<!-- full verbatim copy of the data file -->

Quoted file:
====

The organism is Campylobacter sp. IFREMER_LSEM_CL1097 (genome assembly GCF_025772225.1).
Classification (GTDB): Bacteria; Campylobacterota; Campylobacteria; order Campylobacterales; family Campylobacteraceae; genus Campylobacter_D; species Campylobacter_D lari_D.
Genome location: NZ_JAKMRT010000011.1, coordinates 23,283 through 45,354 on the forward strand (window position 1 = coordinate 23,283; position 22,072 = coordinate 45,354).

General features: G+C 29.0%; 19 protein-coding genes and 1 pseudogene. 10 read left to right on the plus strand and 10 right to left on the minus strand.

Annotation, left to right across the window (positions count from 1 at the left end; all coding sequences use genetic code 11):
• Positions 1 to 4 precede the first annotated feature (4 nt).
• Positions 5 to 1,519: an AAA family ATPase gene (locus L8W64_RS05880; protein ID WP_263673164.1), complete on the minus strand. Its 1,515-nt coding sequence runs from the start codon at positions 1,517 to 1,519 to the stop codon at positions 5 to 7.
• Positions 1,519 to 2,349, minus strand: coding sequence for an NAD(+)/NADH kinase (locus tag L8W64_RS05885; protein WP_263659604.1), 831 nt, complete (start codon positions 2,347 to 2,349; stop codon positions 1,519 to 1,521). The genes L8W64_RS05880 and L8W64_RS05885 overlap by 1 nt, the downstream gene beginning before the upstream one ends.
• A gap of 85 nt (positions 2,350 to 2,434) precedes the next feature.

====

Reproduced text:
The organism is Campylobacter sp. IFREMER_LSEM_CL1097 (genome assembly GCF_025772225.1).
Classification (GTDB): Bacteria; Campylobacterota; Campylobacteria; order Campylobacterales; family Campylobacteraceae; genus Campylobacter_D; species Campylobacter_D lari_D.
Genome location: NZ_JAKMRT010000011.1, coordinates 23,283 through 45,354 on the forward strand (window position 1 = coordinate 23,283; position 22,072 = coordinate 45,354).

General features: G+C 29.0%; 19 protein-coding genes and 1 pseudogene. 10 read left to right on the plus strand and 10 right to left on the minus strand.

Annotation, left to right across the window (positions count from 1 at the left end; all coding sequences use genetic code 11):
• Positions 1 to 4 precede the first annotated feature (4 nt).
• Positions 5 to 1,519: an AAA family ATPase gene (locus L8W64_RS05880; protein ID WP_263673164.1), complete on the minus strand. Its 1,515-nt coding sequence runs from the start codon at positions 1,517 to 1,519 to the stop codon at positions 5 to 7.
• Positions 1,519 to 2,349, minus strand: coding sequence for an NAD(+)/NADH kinase (locus tag L8W64_RS05885; protein WP_263659604.1), 831 nt, complete (start codon positions 2,347 to 2,349; stop codon positions 1,519 to 1,521). The genes L8W64_RS05880 and L8W64_RS05885 overlap by 1 nt, the downstream gene beginning before the upstream one ends.
• A gap of 85 nt (positions 2,350 to 2,434) precedes the next feature.